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John Rabe - Hero of Nanking

John Rabe - Hero of Nanking (Illustration) American History Biographies World War II Visual Arts

John Rabe was born in the town of Hamburg, Germany on the 23rd of November, 1882.  Beginning in 1931, he was the director of Siemens in the Chinese city of Nanking. 

In his Foreword to the Diaries of John Rabe, John E. Woods tells us what Rabe was doing in China:

Nanking had been China's capital since 1927.  By 1937 [the year the city fell to the Japanese], it had a population of about 1.3 million.  Siemens had built the city's telephone system and the turbines of its electrical power plant; it had also supplied the hospitals with German equipment.  Chinese technicians trained by Siemens serviced these facilities around the clock.  Rabe spent his days at various governmental ministries trying to win contracts for Siemens.  (Woods, Foreword to The Diaries of John Rabe, page xi.)

Initially, life was good for Rabe and his family in Nanking.  Then ... wishing to build a school on his property, Rabe had to join the Nazi party.  Woods tells us why:

In 1934, he founded a German school on his property in Nanking - and not for his own two children.  His daughter was already past school age, and his son was at a boarding school in southern Germany.  As chairman of the school board, which had to work through official channels of the Reich and get approval of the Nazi Party for teachers and funds, he joined the NSDAP in 1934.  (Woods, Foreword to The Diaries of John Rabe, page ix.)

After Japan conquered the city of Nanking in December of 1937, Rabe grew extremely worried about the plight of residents unable to flee the advancing Japanese soldiers.  His fears were well-founded.  It is believed that 300,000 people perished in a bloodbath now known as the "Nanjing Massacre."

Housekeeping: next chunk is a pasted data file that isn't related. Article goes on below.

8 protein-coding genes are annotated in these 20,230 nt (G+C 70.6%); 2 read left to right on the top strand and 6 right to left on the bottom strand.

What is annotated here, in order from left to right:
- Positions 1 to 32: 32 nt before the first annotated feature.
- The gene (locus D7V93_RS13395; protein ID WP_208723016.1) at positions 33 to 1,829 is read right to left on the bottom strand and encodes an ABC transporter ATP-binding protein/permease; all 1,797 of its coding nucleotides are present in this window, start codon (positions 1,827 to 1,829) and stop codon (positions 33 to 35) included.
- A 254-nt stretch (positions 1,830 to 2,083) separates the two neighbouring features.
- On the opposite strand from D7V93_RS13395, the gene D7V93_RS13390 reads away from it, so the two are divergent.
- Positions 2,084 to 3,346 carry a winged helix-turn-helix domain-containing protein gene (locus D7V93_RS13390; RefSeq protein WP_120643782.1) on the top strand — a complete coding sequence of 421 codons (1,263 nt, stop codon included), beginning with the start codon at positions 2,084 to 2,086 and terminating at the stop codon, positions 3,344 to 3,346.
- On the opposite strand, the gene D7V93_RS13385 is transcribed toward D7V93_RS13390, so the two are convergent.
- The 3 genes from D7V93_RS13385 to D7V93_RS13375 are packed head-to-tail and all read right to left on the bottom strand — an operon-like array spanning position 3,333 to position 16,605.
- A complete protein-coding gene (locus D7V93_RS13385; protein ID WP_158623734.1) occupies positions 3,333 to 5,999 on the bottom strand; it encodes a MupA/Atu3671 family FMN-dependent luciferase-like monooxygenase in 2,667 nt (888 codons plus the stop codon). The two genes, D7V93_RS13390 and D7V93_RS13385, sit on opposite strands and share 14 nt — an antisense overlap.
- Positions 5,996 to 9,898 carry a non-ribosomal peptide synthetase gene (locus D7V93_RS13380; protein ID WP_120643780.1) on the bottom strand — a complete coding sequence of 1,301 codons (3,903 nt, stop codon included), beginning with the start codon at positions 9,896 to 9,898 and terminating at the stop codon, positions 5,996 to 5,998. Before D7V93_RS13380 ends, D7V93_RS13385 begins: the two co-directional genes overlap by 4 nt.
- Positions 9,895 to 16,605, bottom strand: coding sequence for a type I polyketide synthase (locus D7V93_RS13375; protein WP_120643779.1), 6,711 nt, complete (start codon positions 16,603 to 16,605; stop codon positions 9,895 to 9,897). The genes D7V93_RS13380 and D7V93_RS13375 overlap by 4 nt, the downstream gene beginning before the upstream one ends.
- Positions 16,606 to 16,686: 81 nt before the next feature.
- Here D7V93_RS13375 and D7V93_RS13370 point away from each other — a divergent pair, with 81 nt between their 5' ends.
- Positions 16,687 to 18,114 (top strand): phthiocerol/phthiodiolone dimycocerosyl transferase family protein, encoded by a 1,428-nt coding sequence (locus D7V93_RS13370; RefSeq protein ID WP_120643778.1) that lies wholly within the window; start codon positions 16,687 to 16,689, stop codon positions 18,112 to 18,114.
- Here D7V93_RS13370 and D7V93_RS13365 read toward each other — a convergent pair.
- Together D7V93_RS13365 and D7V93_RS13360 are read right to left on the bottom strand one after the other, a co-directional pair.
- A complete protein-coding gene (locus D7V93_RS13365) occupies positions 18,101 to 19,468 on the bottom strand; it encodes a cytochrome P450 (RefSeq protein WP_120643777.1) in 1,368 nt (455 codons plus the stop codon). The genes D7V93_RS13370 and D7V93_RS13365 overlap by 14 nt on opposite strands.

Despite the horrors of the Japanese occupation, Rabe did whatever he could to save others from dying:

A simple man whom people prized for his common sense, his humor, and his congeniality, but certainly not in any way a conspicuous man - and yet he earned people's highest admiration for the way that his love of his neighbor, of his Chinese fellow men in their plight, grew and outgrew itself, for the way he not only rescued them as a Good Samaritan, but also displayed political savvy, a talent for organization and diplomacy, and unflagging stamina in their cause. 

Working closely with American friends and often at the risk of his life, he built a Safety Zone in Nanking that prevented a massacre and offered relative security to 250,000 Chinese during the Japanese occupation.  (Woods, Foreword to The Diaries of John Rabe, page ix.)

To this day, John Rabe is held in high esteem by the people of Nanjing.

Click on the image for a better view.

See, also:

Image and Brief Bio:   Dr. Robert O. Wilson

 

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Author: Carole D. Bos, J.D. 5183stories and lessons created

Original Release: Jun 07, 2013

Updated Last Revision: Apr 01, 2019


Media Credits

Photo of John Rabe online, courtesy Wikimedia Commons.

Quoted passages from The Good Man of Nanking - The Diaries of John Rabe.

 

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